By now, you don’t need to be convinced that exercise is good for your mental and emotional health. You’ve probably heard it is the single greatest thing you can do for your overall health and longevity; that it can help you look better, sleep better, and feel better. But if you are anything like most Americans, turning that knowledge into action can be another matter altogether.
While some of us find all the dedication and motivation they need to regularly get off their butts, the rest of us are usually moving less than we’d want to. Indeed, most Americans are sedentary, and this is linked to a tremendous host of health issues – from inflammation and weight gain to increased risk of diabetes, cancer, and heart disease.
But we have got a new piece of motivation, one you may not have considered: exercising not to look better – because let’s face it, most of us will drive ourselves crazy in pursuit of unattainable perfection – but to FEEL better. Here’s the rub: movement can help us not only feel better in our bodies, but to feel better in our heads!
Mental and Emotional Health and Exercise
Obviously, exercising is vital to our physical health. But did you know that physical activity can also support mental and emotional health? Researchers even have a name for it: the feel-better effect.
According to research, those who frequently exercise have better mental and emotional health, as well as lower rates of mental illness.
Indeed, exercise appears to lower the likelihood of developing mental illness. Additionally, it appears to be effective in treating some mental health issues like anxiety and depression. For instance, evidence indicates that exercise can be just as effective for mild-to-moderate depression as antidepressants or psychiatric therapies like cognitive behavioral therapy.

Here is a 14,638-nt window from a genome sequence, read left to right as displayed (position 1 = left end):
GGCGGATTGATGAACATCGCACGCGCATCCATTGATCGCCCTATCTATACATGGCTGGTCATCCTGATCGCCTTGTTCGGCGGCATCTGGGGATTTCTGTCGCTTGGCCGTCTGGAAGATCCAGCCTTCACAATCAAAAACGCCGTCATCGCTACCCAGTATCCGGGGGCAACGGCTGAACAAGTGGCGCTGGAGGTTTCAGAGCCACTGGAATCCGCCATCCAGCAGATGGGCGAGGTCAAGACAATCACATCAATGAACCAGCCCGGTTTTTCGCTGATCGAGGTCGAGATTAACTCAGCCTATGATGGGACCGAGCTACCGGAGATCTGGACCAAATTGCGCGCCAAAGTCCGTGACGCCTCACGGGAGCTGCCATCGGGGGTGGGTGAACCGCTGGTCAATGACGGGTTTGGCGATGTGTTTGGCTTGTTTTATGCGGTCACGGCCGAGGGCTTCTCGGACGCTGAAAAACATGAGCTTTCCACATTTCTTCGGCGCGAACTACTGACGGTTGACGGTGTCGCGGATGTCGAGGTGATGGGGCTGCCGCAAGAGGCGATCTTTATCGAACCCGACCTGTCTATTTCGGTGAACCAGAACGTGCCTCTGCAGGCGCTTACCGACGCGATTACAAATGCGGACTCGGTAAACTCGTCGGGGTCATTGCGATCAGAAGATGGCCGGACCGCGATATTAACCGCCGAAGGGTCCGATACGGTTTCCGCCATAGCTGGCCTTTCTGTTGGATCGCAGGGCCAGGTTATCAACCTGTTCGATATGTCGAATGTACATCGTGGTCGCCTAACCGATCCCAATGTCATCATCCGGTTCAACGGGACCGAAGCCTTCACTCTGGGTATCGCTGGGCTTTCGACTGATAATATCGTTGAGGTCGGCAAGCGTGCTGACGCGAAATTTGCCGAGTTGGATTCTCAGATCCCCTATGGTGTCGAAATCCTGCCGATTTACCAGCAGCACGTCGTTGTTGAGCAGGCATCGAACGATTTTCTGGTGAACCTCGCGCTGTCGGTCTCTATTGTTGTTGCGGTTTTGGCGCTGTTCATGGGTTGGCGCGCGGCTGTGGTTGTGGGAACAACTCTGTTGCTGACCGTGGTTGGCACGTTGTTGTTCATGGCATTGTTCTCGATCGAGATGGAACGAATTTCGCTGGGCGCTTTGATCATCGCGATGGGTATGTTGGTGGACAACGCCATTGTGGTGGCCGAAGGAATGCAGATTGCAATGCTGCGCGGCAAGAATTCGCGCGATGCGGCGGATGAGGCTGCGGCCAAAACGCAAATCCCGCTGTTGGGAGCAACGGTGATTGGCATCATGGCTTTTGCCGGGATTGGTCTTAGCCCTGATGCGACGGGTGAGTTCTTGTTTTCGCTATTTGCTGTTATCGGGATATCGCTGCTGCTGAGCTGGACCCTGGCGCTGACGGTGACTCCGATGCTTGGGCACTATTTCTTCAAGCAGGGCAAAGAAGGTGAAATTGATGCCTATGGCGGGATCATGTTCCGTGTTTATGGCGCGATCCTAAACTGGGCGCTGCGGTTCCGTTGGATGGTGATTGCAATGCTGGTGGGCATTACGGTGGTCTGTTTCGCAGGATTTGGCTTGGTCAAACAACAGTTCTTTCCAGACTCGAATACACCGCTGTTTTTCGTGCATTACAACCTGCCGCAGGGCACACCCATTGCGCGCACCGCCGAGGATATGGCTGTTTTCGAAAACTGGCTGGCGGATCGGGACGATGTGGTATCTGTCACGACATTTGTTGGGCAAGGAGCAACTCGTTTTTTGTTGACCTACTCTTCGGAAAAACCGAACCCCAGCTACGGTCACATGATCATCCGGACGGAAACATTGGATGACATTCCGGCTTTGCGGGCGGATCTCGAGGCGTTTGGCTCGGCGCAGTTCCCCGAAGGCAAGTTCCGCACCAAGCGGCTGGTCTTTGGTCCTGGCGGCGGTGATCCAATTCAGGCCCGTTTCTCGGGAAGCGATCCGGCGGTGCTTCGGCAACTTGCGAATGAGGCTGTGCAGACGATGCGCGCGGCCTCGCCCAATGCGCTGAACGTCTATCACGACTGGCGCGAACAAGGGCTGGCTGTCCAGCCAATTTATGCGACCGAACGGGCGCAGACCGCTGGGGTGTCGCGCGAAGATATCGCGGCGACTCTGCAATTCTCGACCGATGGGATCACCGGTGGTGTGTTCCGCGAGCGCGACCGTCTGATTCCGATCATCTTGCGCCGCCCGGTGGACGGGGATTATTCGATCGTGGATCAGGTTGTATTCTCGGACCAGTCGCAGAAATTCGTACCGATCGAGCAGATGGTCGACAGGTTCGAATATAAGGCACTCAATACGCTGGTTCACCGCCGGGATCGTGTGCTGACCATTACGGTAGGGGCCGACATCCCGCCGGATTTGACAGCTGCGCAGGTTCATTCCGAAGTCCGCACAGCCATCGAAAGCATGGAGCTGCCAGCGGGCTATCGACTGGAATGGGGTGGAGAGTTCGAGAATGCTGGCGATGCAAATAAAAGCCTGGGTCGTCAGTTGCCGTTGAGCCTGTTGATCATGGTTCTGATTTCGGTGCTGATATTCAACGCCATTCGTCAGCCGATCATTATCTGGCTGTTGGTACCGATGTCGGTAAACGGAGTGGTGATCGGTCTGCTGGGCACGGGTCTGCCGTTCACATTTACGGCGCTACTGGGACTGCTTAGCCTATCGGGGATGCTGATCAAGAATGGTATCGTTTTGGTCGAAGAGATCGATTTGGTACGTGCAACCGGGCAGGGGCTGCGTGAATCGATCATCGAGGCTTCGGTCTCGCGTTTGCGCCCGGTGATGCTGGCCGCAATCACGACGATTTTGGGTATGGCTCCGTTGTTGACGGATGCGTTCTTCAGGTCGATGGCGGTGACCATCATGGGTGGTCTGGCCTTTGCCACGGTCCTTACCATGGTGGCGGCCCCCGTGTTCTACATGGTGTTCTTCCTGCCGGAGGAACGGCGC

Further, exercise is a beneficial complement to other forms of treatment. For more information on how exercise such as yoga can impact your life and support your recovery, click here.
Why Does Exercising Improve Our Mental and Emotional Health?
People that routinely exercise frequently do so purely out of self-motivation. Exercise can improve your mood, focus, and alertness. Who wouldn’t benefit from having a more upbeat outlook on life?
Exercise and your mental and emotional health are intricately related. For instance, mental illness can be both a cause and a result of inactivity. However, there are a variety of other ways that exercise can enhance your mental well-being, such as:
- When you exercise, your brain’s chemicals like serotonin, stress hormones, and endorphins change
- Frequent exercise aids sleep. And getting enough sleep aids in mood management.
- Exercise can improve your sense of control, coping ability and self-esteem. People who exercise regularly often report how good achieving a goal makes them feel.
- Exercise can distract you from negative thoughts and provide opportunities to try new experiences.
- It offers an opportunity to socialize and get social support if you exercise with others.
- Exercise increases your energy levels.
- Physical activity can be an outlet for your frustrations.
- Exercise can reduce skeletal muscle tension, which helps you feel more relaxed.
The physical advantages of exercise are deeply beneficial for those with mental illness, likely offsetting their higher risks of chronic physical problems including heart disease, diabetes, arthritis, and asthma. To read more on mental health, read our article on mental health awareness.
Jump for Joy
Still not convinced? Why not try a super short workout and note the results on your mood. We are fans of the Joy Workout. The eight and a half–minute Joy Workout lets you test these effects yourself. It leads you through six joy moves: reach, sway, bounce, shake, jump for joy and one named “celebrate” that looks like tossing confetti in the air.
The moves are based on research and on the movements that produce the most joy in the creator’s classes, among people of all ages and abilities. Do the moves in any way that feels good — as big or as small and as fast or as slow as you like. If a movement doesn’t feel right, repeat a previous one or invent your own, moving in any way that feels joyful, powerful, playful or graceful.
Find the Joy Workout here.
Understanding the importance of your mental and emotional health is key to a sustainable recovery.